Welcome to our 2021 Boston Red Sox in Review series. This is, as you can probably guess, where we will be reviewing all of the players who made at least a modest impact on the Red Sox in 2021. Every weekday we’ll be deep diving into one player, describing the season in a sentence, looking at the positives from the year as well as negatives, looking back at our one big question from our season preview and looking ahead to the 2022 season. Today we look at Garrett Richards’ 2021.
2021 in one sentence
Garrett Richards spent over two-thirds of the season in the starting rotation, encountering numerous ups and downs, but his move to the bullpen after the return of Chris Sale provided an unexpected boost to an undermanned crew down the stretch.
Pitching on a one-year, $10-million contract, Richards started 22 games for the Red Sox in 2021 and the team was 11-11 in his starts, going five innings or more in 16 of the 22. In an eight-start stretch from April 27 to June 6, Richards went five innings or more in all eight starts going 4-2 with a 2.98 ERA.
After his final ten starts left something to be desired, Richards moved to the bullpen in the second week of August. His presence there stabilized a ‘pen that was both struggling on the field and dealing with a COVID outbreak off the field. In his first 13 outings in relief, Richards was lights out, allowing only two earned runs in 20 2⁄3 innings and striking out 25 while not allowing a home run. He even, most remarkably, tallied three saves in this span, although two were of the three-inning variety.
Before moving to the bullpen, it would’ve seemed impossible that Richards would make the playoff roster over Matt Barnes, without the presence of an injury, but he was selected and was the first reliever called upon in Game One of the ALDS.
Well, this is a start:
Per Baseball Savant, Richards was dead last in all of baseball in terms of rate of hard-hit batted balls allowed, as 47.8 percent of the balls in play were hit at 95 MPH+.
Richards threw 51.6 percent of his pitches in the zone (up 2.1 percentage points from 2020), with a 71.9 percent Zone Swing rate (up 2.4 percentage points) and 85.8 percent Zone Contact rate (up 2.4 percentage points), all career highs. His Whiff rate on all pitches was a career-low 22.4 percent (down 3.5 percentage points). In short, he threw pitches in the zone that were being swung at often and hit hard even more often. Not a good combination. Richards allowed 19 home runs in 136 2/3 innings, had a 4.87 ERA overall, and a WHIP of 1.60 that was right near the bottom of the league.
Richards’ quotes were curious at times. He understandably was not a fan of the mid-season rules changes with substances. After walking six and losing to Toronto in April, Richards said postgame, “I mean I didn’t even pack a jacket for a season until this year, so I’m going on my ninth, almost 10th year. So, yeah, you know it’s something different, but it’s nothing that can be dealt with. I just got to make adjustments, you know. I’m not making excuses I just got to, I got to figure out a way to get it done.”
After pitching his way onto the postseason roster, Richards suffered a hamstring injury after facing only one batter in Game 1 against Tampa. He was removed from the ALDS roster which automatically kept him off the ALCS roster and thus ended his season.
The Big Question
Little did we know at the time how perfect this question would be, as a result of the sticky stuff enforcement coming into play in June. As Matt mentioned in the preseason, “Last season, per Baseball Savant, Richards was mainly a two-pitch guy, throwing his four-seam and slider 48 and 38 percent of the time, respectively, with his other pitches all coming in at a rate less than 10 percent.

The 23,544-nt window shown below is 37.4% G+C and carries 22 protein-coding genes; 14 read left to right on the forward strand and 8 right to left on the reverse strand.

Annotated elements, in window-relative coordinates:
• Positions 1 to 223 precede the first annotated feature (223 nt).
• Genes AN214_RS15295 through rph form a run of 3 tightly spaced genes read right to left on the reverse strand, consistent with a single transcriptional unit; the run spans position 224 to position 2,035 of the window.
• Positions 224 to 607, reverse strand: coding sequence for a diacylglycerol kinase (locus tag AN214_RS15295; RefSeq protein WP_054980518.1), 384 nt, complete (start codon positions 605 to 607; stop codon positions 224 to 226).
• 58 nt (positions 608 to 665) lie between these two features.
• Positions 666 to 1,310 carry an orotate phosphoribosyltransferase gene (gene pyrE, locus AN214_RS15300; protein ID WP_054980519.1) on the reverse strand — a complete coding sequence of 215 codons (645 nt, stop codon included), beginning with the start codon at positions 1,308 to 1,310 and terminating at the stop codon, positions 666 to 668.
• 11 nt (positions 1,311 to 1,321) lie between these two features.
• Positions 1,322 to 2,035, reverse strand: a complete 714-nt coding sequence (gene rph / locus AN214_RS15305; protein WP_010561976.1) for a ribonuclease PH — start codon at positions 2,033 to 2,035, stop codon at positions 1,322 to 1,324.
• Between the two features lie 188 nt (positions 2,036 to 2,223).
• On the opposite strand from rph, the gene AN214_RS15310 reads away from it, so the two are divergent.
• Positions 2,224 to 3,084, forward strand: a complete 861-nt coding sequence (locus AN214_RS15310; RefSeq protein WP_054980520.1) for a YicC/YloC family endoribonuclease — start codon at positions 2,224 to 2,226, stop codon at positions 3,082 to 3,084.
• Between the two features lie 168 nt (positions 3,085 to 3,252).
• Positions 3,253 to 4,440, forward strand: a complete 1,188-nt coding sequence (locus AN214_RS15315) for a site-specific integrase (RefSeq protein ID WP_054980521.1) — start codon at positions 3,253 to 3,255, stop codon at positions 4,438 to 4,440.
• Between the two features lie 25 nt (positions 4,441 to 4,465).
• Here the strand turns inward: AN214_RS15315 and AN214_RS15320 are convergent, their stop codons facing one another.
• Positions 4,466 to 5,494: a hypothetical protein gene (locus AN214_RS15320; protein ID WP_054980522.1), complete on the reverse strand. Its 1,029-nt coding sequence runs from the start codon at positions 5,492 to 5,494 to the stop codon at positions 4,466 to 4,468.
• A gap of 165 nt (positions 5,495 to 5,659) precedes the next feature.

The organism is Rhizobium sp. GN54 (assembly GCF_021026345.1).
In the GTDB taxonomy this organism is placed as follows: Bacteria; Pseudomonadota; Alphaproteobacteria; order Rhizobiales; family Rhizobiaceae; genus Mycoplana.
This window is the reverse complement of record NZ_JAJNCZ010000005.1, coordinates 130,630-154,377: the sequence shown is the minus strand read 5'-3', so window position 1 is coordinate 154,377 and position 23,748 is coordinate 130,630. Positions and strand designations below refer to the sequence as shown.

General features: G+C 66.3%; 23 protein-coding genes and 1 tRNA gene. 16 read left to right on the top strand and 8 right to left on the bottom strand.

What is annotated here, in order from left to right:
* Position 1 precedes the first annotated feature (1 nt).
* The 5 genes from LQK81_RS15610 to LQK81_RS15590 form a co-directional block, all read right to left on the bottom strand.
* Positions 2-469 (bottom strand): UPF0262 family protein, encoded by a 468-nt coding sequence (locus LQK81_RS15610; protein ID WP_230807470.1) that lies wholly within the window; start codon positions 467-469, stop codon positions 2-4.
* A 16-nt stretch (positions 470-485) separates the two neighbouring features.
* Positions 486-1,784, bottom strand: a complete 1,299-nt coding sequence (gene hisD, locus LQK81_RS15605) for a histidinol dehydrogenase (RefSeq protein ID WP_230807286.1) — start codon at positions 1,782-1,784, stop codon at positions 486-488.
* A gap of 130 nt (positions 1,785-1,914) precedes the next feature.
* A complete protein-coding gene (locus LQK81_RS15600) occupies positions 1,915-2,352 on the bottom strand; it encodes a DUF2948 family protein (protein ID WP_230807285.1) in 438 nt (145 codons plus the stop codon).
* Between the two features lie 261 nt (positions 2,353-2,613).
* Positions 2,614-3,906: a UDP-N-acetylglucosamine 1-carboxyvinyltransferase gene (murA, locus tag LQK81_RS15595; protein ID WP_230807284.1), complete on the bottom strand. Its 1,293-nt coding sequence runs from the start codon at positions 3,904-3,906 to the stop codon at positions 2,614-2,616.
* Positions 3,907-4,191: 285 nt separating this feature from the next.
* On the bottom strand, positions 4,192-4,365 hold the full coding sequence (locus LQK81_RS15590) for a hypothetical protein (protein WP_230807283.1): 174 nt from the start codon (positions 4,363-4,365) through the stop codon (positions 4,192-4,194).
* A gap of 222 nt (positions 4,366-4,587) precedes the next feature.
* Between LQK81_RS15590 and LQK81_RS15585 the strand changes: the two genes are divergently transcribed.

As the news came down throughout June, Richards was not shy admitting that he needed to come up with a new pitch repertoire on the fly. Richards mentioned after his June 28 start against the Royals that he had just learned a new change-up that week. “I’m figuring it out. I’m starting to throw a changeup now that I learned this week in about three days. Now I’m throwing a curveball at 60 miles an hour, which is new for me. Just trying to figure out how to pitch again, man.” The “60 miles an hour” curve wasn’t that much of an exaggeration, as he did throw 11 curveballs under 73 mph in that same Royals start which, as SI pointed out, Richards had never previously thrown a pitch under 73 mph in his career. As his effectiveness declined in June and July, Richards adjusted his pitch mix. The changeup that first appeared in June increased to 11, 15, and 19 percent usage, respectively, over the final three months. He used his four-seamer less, his slider more, and all but ditched the curveball by the time September arrived.
2022 and Beyond
As was the case in 2021, Richards was similarly removed from the San Diego Padres rotation in 2020 during the stretch run, making ten starts to open the season before the final eight appearances came in relief (postseason included). It is difficult to envision Richards in the rotation on a top-tier staff going forward but could be worth a flier as a staff filler on a rebuilding team. With the number of injuries ticking up on pitching staffs throughout the league, depth and experience are still important. With a fastball that averaged 94.3 MPH overall this season, Richards did tick up a bit after moving to the bullpen and averaged as much as 97 MPH in some relief appearances. An effective power right-hander for an inning or two is not out of the question.
It is unlikely that Richards would be brought back to the Red Sox on anything more than a minor-league invite. They will likely want to add one or two relief pitchers that are a tier (or two) above Richards and there is a logjam of relief arms on the 40-man roster already. I would expect that Richards signs a deal for $3-4 million for one year with the opportunity to compete for a rotation spot somewhere in 2022.